Congenital vertical talus needs to be differentiated from various other deformities of the foot like congenital talipes equinovarus, calcaneovalgus foot, and posterior medial bowing of the tibia. In congenital vertical talus, displacement of the talonavicular joint is directed medially and downward, whereas, in congenital vertical talus, it is directed laterally and upward. In cases of calcaneovalgus foot, a gap that is palpated between the neck of the talus and navicular bone dorsally occurs primarily due to the forefoot dorsiflexion at the midtarsal joints, vanishes on doing plantar flexion.[3][4]


Coleman proposed that anatomical classification is widely used, subdividing the congenital vertical talus into two types. Type 1 deformity includes dorsal rigid dislocation of the talonavicular joint. Type II deformity includes the features of type 1 along with subluxation or dislocation of the calcaneocuboid joint. One of the milder forms of congenital vertical talus includes oblique talus, which is primarily diagnosed based on clinical and radiographic workup.[1] 

This form shows a similar clinical picture as seen in the vertical talus, but the deformities are less rigid here. While performing the plantar flexion in such patients, the navicular bone will reduce, whereas, in patients with vertical talus, the navicular bone is rigidly dislocated.[3]

Ogata and Schoenecker classify it into three groups. Group 1 is idiopathic vertical talus without any associated diagnoses. Group 2 is a vertical talus patient with associated congenital anomalies but no neurological deficit. Group 3 is a vertical talus patient with an associated neurological disorder.[10]

Hamanishi divides the vertical talus into five groups based on its association with: (1) spinal anomalies or neural tube defects, (2) neuromuscular conditions, (3) malformation anomalies, (4) chromosomal aberrations, and (5) idiopathic.[10]


The prognosis of the condition varies, and it mainly depends on what age group the condition has been diagnosed with and what was the staging at the time of diagnosis.


If congenital vertical talus is left untreated, it will result in multiple bony deformities with a rocker-bottom appearance. It also results in callosities formation and difficulty in wearing shoes. Other complications are mainly due to associated disorders or surgery related if needed.

Postoperative and Rehabilitation Care

Once deformity is corrected by manipulation and serial casting, there is still a high chance of relapse. Hence postoperative rehabilitation plays a significant role in preventing this, which includes bracing and stretching. Parents must ensure that their child wears a brace for at least 23 hours a day for the initial three months and then a minimum of 12 to 14 hours a day for at least two years.[8]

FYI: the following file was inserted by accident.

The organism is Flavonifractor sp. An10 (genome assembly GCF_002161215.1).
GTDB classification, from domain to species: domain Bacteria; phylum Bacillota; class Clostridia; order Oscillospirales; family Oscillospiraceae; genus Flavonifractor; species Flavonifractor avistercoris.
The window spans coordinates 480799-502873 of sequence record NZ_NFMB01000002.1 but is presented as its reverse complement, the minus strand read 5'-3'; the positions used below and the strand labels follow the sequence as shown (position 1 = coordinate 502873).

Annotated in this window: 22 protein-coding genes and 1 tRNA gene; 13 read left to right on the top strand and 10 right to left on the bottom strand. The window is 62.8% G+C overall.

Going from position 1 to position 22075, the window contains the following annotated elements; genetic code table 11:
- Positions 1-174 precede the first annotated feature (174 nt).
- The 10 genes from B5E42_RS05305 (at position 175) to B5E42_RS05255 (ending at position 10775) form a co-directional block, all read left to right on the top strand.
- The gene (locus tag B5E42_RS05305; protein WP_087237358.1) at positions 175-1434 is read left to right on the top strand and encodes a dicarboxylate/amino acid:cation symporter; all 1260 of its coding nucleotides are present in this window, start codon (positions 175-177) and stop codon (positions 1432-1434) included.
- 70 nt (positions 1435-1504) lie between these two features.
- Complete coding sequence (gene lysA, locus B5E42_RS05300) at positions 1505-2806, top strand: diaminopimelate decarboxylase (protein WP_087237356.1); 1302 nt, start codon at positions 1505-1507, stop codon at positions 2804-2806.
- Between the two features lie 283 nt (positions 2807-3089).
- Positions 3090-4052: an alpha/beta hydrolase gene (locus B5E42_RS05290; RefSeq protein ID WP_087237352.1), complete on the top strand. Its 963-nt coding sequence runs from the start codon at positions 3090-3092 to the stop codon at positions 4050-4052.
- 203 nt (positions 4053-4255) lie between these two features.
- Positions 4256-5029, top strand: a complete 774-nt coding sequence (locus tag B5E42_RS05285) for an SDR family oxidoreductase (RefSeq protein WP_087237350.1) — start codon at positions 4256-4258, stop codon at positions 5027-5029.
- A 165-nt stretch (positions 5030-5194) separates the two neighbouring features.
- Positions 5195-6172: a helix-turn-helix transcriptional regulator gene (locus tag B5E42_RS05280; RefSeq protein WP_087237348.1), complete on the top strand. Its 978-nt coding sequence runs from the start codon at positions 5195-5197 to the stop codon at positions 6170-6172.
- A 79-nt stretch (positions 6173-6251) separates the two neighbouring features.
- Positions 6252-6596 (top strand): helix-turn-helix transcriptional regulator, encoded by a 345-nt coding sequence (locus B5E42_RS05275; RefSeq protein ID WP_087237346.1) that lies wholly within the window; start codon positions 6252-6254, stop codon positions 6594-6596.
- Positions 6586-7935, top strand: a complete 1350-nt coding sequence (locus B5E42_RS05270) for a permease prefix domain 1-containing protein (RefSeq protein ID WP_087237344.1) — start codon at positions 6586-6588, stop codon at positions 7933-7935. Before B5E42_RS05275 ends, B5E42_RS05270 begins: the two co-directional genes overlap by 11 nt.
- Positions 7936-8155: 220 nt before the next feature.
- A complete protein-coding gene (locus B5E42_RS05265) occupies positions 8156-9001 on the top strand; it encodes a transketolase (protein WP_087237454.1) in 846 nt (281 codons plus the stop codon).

Parents are also trained in stretching exercises for their child’s foot, which need to be performed every time when changing the diaper to maintain foot flexibility.[7]

Deterrence and Patient Education

Children with congenital vertical talus should be promptly evaluated and treated, as it can lead to significant long-term disability without proper management. The treatment options are aimed at resuming the normal functioning of the foot by restoring the anatomical alignment of the foot bones.

Enhancing Healthcare Team Outcomes

The management of congenital vertical talus begins with appropriate evaluation and staging. Proper radiographs should be performed in the assessment. As such, the radiology technicians should be well-trained in getting the appropriate view done so that the diagnosis is promptly made. Also, a consultation with a pediatrician should be sought to evaluate other associated anomalies.

A pediatric orthopedic specialist is an essential component of the multi-disciplinary and interprofessional team. This team approach will lead to optimal diagnosis and management of the condition regardless of what form the treatment takes and will result in the best patient outcomes. [Level 5]


(Click Image to Enlarge)
This clinical picture showing the rocket bottom appearance in a case of congenital vertical talus
This clinical picture showing the rocket bottom appearance in a case of congenital vertical talus
Contributed by Prateek Behera, MS

(Click Image to Enlarge)
A radiograph of a child with congenital vertical talus
A radiograph of a child with congenital vertical talus
Contributed by Prateek Behera, MS